A new study of over 32,000 patients showed that survivors of certain cancers, namely head and neck cancer, bladder cancer, and lung cancer are at an increased risk of another, yet different cancer. And the second cancer can be lethal – and it’s called non-small cell lung cancer.
Dr. Geena Wu presented her research from the City of Hope National Medical Center at the recent 2016 annual meeting of the Society of Thoracic Surgeons. Dr. Wu and colleagues looked at the SEER national database of 32,058 patients with a prior cancer who then went on to be diagnosed with a lung cancer 6 months or later following completion of their initial treatment.
Dr. Wu found that patients with a history of certain, specific cancers had higher rates than expected of getting non-small cell lung cancer years after their first cancer was cured. Survivors of head and neck cancer, lung cancer, and bladder cancer were especially at risk. Even survivors of lung cancer were at risk for coming down with a completely different second, unrelated lung cancer. And it follows that smoking is not only the likely culprit of not only the first cancer, but the second one as well. Smoking can cause multiple cancers.
As a cancer specialist, I see patients for follow-up visits each and every day. I hear the same story. “I’m finally done with surgery. I’ve been through months of chemotherapy and weeks of radiation. And now I have to come for follow-up visits, not just for months but for years? So why won’t you specialists just give me a break?” The answer, without question is that follow-up visits are important. You need to continue to be screened for other cancers.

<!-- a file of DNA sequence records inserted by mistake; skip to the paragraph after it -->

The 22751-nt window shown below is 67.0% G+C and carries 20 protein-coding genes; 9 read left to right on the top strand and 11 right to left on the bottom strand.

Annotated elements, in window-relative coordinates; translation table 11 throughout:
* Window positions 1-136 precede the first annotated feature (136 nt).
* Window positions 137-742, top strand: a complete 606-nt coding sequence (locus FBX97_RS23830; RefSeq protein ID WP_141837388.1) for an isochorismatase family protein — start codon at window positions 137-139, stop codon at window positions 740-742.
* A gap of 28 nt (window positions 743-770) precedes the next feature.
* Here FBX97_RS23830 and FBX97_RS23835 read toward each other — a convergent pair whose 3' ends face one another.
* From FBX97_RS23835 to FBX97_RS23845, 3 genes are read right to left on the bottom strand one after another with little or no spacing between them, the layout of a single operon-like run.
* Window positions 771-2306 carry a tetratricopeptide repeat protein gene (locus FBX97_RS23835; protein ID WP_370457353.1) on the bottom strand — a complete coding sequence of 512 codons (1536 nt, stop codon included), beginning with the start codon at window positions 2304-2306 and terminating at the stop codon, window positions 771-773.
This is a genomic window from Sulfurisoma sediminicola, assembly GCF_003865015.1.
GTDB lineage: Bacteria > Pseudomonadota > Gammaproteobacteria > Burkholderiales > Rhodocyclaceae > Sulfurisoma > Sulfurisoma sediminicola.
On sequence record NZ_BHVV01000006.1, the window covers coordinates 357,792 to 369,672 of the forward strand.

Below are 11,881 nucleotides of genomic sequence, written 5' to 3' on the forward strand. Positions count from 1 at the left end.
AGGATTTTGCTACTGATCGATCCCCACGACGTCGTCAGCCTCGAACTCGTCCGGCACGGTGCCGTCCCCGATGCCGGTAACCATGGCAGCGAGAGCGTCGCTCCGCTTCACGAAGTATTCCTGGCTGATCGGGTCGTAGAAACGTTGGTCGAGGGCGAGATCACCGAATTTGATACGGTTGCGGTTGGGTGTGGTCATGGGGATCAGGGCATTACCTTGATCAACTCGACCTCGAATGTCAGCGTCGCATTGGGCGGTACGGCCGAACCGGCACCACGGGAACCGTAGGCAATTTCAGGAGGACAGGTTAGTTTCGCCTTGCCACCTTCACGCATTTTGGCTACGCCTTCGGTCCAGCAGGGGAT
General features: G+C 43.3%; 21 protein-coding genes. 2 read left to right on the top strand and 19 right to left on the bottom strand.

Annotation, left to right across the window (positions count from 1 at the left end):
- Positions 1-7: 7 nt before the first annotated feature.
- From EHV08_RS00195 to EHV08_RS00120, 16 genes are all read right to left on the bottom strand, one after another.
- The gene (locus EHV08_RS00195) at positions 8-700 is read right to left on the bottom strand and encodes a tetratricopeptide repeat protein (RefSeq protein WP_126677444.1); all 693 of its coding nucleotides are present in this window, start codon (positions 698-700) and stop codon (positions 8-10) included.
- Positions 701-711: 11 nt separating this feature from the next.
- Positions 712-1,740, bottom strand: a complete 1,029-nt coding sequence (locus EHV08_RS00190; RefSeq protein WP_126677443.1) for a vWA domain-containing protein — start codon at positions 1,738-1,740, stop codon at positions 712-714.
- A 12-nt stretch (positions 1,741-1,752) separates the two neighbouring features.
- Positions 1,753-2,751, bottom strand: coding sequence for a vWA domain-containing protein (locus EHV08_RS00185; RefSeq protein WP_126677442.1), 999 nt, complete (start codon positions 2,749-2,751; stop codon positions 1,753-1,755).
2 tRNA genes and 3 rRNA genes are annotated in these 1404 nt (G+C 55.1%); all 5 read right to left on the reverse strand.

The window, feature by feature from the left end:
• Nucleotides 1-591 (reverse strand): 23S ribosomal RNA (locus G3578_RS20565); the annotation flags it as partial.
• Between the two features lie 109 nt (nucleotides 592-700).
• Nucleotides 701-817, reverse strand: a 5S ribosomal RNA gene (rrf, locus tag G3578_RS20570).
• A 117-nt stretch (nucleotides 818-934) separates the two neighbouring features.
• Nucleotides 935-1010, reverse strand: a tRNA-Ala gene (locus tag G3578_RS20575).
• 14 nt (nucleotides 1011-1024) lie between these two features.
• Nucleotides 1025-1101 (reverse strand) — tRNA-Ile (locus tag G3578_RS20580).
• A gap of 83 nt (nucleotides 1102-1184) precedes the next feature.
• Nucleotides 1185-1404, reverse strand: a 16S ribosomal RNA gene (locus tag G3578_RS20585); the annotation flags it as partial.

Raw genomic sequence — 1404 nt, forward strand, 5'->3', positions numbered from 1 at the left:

Unfortunately there is no limit on the number of cancers a person can get. Especially when you are talking about cancers that can be driven by lifestyle choses such as tobacco use. Cancer screenings like mammograms, colonoscopies, skin checks, and low dose lung cancer CT scans all still need to be performed on a regular basis for cancer survivors. These routine follow ups are more important for survivors than for those who have never had cancer.
I hear our survivors tell me on a day-to-day basis, “But can’t my family doctor just do the follow-up visits?” I think that follow-up visits by primary care physicians are ideal, but a recent poll of primary care physicians showed the two thirds preferred follow-up visits for cancer be done by cancer specialists, not the family doctor. I think that primary care physicians are already put upon to look after your general health in a 15 minute visit. I think the cancer specialists are uniquely trained to spot early signs of recurrent cancer as well as spotting the symptoms of a new, unrelated cancer. Once again, early detection is key to survival. Follow-up visits with your cancer specialist is time well spent.